And, on the first try, I was able to snare John Laney K4BAI who was signing as PJ4/K4BAI on 20 Meters. John must have been down on Bonaire for the ARRL DX Contest. It still amazes me that my 5 Watts from my dining room table was able to traverse all the way to just about South America using an indoor compromise antenna not 3 feet away from me! And if it works for me - then there's no reason on Earth that a magloop can't be a viable solution to those who have to live under situations where antennas are not allowed or are severely discouraged.

That definitely made the day much. much better! Even later, as I was forking over the $$$ for the tires, that DX QSO brightened the whole day.

72 de Larry W2LJ
QRP - When you care to send the very least!


  1. Ah! Flat tyres always happen at inopportune moments. My last one was when I had a private aircraft hire booked and I was within five minutes of needing to be at the airport! At some later point, I even had a flat tyre on the nosewheel of the aircraft on landing. Keeping in 'tyre changing' practice is a good idea, because it is so rare and we forget where the tools are in the car - or whether they are in the car at all!

  2. ...and I agree with the sentiment that magloops are worth using.

    Have a look at this, if anyone is in any doubt:

  3. Good morning Larry, I have a flat tire story for you......I drive an IQ which is Toyota version of a smart car. I too had a tire light come and heard the same noise as you did BUT I found no jack or lug wrench!! It was not that it was missing there was not suppose to be one or no spare tire either! There was a medium size can of what called goop and it was to go into the tire but it gets better. There was a small 12 volt tire pump there as well that the can of goop somehow had to be hooked up too. I got the instructions out no words just pictures and every other picture showed two ways to do things, one way was the proper way the other way showed something exploding!! I finally got it all ready to go after checking and double checking as my end result I wanted not a boom but a filled tire. It did work and go me to the garage but as with you Larry it was pouring rain and dark as well.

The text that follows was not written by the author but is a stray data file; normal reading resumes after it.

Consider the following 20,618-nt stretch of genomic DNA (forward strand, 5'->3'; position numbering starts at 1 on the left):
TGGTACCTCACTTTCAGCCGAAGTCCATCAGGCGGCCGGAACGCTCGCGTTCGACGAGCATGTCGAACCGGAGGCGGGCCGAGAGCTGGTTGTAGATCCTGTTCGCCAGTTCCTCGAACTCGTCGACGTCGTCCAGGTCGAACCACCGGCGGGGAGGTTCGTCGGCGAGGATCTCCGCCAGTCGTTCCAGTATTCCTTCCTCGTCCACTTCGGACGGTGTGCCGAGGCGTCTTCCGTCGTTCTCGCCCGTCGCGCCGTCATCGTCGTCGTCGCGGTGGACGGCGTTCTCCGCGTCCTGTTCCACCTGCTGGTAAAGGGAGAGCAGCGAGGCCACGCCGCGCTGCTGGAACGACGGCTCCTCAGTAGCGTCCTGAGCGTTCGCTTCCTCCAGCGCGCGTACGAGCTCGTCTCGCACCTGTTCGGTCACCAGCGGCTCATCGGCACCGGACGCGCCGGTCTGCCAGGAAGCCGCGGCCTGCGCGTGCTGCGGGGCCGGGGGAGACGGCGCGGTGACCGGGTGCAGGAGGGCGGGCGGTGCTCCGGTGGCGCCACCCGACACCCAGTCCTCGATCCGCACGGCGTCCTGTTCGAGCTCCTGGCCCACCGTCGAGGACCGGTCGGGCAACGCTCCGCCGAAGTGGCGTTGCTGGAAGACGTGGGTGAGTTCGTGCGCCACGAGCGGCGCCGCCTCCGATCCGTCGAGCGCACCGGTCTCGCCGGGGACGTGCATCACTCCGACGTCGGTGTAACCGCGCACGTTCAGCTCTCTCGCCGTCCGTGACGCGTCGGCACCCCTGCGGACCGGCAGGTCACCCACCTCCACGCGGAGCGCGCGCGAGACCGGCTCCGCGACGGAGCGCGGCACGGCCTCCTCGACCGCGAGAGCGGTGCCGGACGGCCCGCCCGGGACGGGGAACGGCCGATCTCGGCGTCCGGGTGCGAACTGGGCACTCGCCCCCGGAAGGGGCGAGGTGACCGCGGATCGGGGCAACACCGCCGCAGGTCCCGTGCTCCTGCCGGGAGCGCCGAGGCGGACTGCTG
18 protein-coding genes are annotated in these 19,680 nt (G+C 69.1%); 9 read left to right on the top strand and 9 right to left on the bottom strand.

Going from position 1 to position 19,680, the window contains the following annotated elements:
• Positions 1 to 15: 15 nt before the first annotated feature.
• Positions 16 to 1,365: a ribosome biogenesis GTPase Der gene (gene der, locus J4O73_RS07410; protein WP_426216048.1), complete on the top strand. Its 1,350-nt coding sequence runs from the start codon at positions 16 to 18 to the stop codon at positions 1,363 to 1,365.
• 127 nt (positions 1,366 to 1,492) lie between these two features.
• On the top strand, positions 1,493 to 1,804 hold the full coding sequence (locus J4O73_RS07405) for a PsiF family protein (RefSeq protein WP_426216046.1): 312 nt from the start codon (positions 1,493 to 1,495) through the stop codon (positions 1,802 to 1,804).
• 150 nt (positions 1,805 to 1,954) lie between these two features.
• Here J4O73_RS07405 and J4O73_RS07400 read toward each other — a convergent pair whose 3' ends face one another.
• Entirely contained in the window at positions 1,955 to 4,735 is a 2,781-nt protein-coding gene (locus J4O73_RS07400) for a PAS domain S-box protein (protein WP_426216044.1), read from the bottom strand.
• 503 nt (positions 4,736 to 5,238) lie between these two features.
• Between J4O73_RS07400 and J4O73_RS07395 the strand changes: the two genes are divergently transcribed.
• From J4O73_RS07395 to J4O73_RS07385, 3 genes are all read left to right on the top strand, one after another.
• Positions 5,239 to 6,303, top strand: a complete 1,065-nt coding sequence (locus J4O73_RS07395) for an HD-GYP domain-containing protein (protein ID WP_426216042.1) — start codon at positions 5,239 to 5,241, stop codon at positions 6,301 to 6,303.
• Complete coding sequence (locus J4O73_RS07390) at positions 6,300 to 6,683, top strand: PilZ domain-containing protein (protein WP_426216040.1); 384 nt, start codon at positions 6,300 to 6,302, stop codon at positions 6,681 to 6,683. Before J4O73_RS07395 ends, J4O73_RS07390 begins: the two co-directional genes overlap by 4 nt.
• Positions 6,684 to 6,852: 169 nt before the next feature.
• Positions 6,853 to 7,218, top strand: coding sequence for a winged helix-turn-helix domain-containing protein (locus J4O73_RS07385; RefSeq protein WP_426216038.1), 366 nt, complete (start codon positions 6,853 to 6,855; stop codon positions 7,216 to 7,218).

So about the Magloop antenna I have been using one here for years in my condo in Toronto and I have been amazed that with 5 watts I have been able to make contacts all over the world. Sure I'm not the first guy the DX hears or for that matter I may just have to move on until a pileup slows down but I have not been disappointed with the Magloop it does the trick for me.
    Sorry for the long winded comment.

  4. Anonymous11:54 AM

    Larry - get yourself a full size lug wrench ( make sure it fits your car ) and a decent headlamp to keep in the car this way you can work hands free at night - you should probably have one of those as part of your CERT / portable amateur kit anyway! - DE N2DV

  5. John, The lug wrench actually worked well, once I figured it out how to detach it from the jack. That was not the problem. The headlamp is a great idea - never thought of that. I did use the tactical flashlight from my CERT backpack, but it would worked best if I had three hands. W2LJ